The Bishops also expressed a note of self-reflection, sharing: “One of the priorities of the Diocese of London for the next decade is to strive for racial justice within its own structures. This followed the admission by the Archbishop of Canterbury at General Synod in 2020 that the Church of England is ‘deeply institutionally racist.’ We recognise that our own record leaves much to be desired and that we need to change”.

The London College of Bishops finished their statement affirming the words of the Bishop of Dover, the Rt Revd Rose Hudson-Wilkin, that as a Church and a country we still have a long way to go in this work, and we commit ourselves to work for change.

Read the Bishops’ full statement.

CTE spoke with British Theologian, Tutor and Lecturer in Political Theology at St Mellitus College, Dr Selina Stone, about her perception on the racial justice awakening that is taking place across the world and UK.Dr Selina told CTE and encouraged our audience:

“If we pay attention to the works of God as articulated in the Gospels particularly, then it should not be difficult for us to see this period as consistent with what others have testified to as God’s hand at work. Mary catches a prophetic vision of this when she speaks of God who scatters ‘those who are proud in their inmost thoughts’ and ‘brings down the rulers from their thrones’ to then ‘lift up the humble’ – and I would say the _humbled_. Reordering the disorder of pride, oppression and domination is the basic business of the good news of Jesus. The question for all of us is: will we stand in the way or participate?”

Revd Israel Oluwole Olofinjana, the newly appointed Director of One People Commission at the Evangelical Alliance, also reflected on the racial justice awakening happening across the globe and the ecumenical space. Israel told CTE:  

“The UK Church is now in a Cornelius moment. Just as Peter was convicted by God in Acts 10 to realise that the new body of believers cannot only be made up of Jewish Christians, but that Greek Christians are an essential part of that body; western Christianity can no longer operate on the false dichotomy of mission and racial justice. We need a vision of a just society during the pandemic and post-pandemic that can address racial inequalities and empower people of colour to attain human flourishing.”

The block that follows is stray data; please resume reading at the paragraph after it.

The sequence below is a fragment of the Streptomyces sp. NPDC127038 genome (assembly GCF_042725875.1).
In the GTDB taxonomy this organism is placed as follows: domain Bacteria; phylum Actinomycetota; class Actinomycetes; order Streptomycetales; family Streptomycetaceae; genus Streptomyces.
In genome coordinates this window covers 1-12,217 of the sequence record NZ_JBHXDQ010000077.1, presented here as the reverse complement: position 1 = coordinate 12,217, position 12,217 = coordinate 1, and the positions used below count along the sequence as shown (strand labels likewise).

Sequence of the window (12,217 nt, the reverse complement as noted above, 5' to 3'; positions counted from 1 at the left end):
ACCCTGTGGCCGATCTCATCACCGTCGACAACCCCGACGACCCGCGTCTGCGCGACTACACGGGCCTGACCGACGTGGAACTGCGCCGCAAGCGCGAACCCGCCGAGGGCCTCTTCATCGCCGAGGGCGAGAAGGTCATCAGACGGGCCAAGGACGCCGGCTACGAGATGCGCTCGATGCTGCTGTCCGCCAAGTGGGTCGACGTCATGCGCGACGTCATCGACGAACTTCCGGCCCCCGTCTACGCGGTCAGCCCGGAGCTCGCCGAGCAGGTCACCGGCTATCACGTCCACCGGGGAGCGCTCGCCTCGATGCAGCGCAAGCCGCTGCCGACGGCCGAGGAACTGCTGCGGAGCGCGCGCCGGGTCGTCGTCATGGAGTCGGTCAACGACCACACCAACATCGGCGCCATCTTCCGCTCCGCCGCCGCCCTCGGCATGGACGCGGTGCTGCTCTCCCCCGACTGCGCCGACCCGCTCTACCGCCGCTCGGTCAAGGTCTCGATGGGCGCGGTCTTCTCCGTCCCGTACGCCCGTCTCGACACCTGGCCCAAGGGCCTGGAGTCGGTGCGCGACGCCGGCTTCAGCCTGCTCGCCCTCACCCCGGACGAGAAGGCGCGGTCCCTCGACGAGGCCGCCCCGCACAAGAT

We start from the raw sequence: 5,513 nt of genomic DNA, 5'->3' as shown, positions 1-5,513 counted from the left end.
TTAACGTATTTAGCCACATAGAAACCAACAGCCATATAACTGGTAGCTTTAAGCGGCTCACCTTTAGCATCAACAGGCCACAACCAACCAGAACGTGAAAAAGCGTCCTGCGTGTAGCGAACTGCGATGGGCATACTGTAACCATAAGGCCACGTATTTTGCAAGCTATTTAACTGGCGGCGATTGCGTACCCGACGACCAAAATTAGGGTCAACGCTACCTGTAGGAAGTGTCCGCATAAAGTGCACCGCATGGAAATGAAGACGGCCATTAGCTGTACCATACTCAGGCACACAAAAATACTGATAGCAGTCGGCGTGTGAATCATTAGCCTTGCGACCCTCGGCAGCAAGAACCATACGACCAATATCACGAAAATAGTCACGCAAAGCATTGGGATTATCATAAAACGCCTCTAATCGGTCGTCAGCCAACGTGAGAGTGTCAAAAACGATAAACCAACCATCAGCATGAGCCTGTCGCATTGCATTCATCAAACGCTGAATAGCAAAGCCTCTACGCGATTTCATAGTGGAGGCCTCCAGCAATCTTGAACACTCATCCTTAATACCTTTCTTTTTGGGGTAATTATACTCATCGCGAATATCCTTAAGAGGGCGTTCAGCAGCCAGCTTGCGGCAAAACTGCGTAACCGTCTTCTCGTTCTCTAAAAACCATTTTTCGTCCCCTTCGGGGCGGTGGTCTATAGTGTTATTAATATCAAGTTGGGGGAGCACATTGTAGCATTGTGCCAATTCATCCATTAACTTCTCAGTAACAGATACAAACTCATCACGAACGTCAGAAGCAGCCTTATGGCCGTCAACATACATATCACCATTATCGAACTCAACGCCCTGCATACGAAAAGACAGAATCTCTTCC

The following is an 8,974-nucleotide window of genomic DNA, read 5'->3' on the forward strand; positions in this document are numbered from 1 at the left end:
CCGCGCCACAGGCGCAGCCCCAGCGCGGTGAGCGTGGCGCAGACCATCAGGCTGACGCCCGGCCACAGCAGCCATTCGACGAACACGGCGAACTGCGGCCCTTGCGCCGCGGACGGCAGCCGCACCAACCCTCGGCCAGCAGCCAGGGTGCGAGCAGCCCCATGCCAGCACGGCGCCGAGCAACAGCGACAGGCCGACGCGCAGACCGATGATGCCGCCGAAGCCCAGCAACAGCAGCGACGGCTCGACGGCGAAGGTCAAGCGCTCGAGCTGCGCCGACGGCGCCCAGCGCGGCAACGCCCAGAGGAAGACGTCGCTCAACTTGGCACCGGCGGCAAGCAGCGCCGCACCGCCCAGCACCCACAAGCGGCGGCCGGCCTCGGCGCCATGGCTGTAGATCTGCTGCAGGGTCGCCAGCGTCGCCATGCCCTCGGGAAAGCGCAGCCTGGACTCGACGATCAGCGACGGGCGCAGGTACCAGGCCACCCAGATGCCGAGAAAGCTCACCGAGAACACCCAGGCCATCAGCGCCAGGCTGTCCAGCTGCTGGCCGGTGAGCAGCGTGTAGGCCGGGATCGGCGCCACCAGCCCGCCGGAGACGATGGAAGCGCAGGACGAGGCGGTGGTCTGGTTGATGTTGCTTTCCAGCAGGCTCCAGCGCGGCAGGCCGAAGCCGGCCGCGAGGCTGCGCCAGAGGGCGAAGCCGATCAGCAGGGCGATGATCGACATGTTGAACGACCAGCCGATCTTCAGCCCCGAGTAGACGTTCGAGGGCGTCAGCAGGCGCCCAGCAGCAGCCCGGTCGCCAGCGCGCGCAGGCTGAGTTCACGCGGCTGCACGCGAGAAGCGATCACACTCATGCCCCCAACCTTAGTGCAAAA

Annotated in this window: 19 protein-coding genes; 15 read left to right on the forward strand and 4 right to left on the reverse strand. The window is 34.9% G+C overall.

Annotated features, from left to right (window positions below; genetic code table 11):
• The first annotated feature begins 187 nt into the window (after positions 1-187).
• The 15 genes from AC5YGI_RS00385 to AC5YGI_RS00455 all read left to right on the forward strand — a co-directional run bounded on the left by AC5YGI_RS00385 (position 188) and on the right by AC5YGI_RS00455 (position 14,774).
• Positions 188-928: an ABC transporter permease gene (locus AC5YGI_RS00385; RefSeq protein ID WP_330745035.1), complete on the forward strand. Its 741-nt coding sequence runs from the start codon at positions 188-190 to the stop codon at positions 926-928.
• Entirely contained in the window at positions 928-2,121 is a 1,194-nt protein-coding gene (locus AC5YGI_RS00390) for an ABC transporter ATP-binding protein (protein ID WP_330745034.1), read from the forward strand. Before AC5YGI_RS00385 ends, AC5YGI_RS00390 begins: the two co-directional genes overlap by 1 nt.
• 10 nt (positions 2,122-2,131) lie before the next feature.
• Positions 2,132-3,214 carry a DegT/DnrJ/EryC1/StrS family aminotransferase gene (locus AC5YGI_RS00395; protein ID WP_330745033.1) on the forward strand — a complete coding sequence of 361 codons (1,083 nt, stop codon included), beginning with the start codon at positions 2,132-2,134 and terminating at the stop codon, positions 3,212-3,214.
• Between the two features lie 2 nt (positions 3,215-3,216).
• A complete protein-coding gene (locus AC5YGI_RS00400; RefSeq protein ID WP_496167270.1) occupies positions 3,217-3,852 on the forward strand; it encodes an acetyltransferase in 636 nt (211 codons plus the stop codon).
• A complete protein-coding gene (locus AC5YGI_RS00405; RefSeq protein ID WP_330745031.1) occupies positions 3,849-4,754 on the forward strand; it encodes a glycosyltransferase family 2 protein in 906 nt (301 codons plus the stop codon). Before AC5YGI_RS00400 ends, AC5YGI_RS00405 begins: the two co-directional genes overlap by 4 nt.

Dr Garrick from Imperial College, and an executive member of CTE Member Church the New Testament Church of God’s educational board, has been a key voice in equipping and educating many of CTE’s national Member Churches about the Covid 19 vaccine throughout the pandemic . He has spoken on a range of webinars with national and international public health officials including Professor Kevin Fenton. As an influential millennial in the UK, Dr Garrick told CTE:

“The dis-ease of racism is a public health crisis. Some are sick with it, some are sick from it and some are sick of it.

“I believe God is reminding us why we are Christians. We can’t see so much racial injustice in a time when the church was on lockdown and be content to go back to things as they were before. He’s asking us to remember why we are Christians – and when we do, we will have a heart for justice… which will do something about the sick with racism (enablers), those sick from it (victims) and those sick of it (liberators).

“As Christians we must dig deep within to ascertain whether we are sick as enablers, victims or liberators. May this dig remind us why we should be sick of it, sick enough to disrupt those sick with it (enablers), and to seek justice for those sick from it (victims).”

CTE also spoke with Dr Lisa Adjei, the co-founder of the Sankofa Collective and an influential Christian millennial in the UK. She told CTE:

“We see that we have good work still yet to be done as believers in the UK Church. For some local churches, it means acknowledging that we have been racially discipled by society, for others it’s taking that next step from acknowledgment to humbly engaging in lament and repentance. And for those that have been bravely standing in solidarity with the marginalised, it’s actively changing systems, policies, procedures and spaces to truly reflect the value that our faith places on all.”

Sankofa Collective is a community of Christians who are passionate about learning collective history, engaging in lament and repentance, and seek ways to walk towards racial justice.

Seeing change at a county level

County Ecumenical Officers (CEOs) and those with a brief for racial justice within Intermediate Bodies (churches working together at a county level) have committed themselves to learning more about racial injustice and to putting into place strategies for combating it. 

At CTE’s recent national Enabling Group meeting in March 2021, Claire Crowley, County Ecumenical Officer in South London, shared some practical ideas for being intentional about increasing diversity at a county level. She explained that in Churches Together in South London, when a vacancy arises for their Enabling Group, they intentionally look for those who are underrepresented – for example a woman or a person of colour, or someone with disabilities or neurodiversity – even if this means that the position remains vacant for several years. “We need to bring on board something other than what we’ve already got, or we won’t be designing programmes and activities that are relevant for the diverse communities in South London,” Claire explained.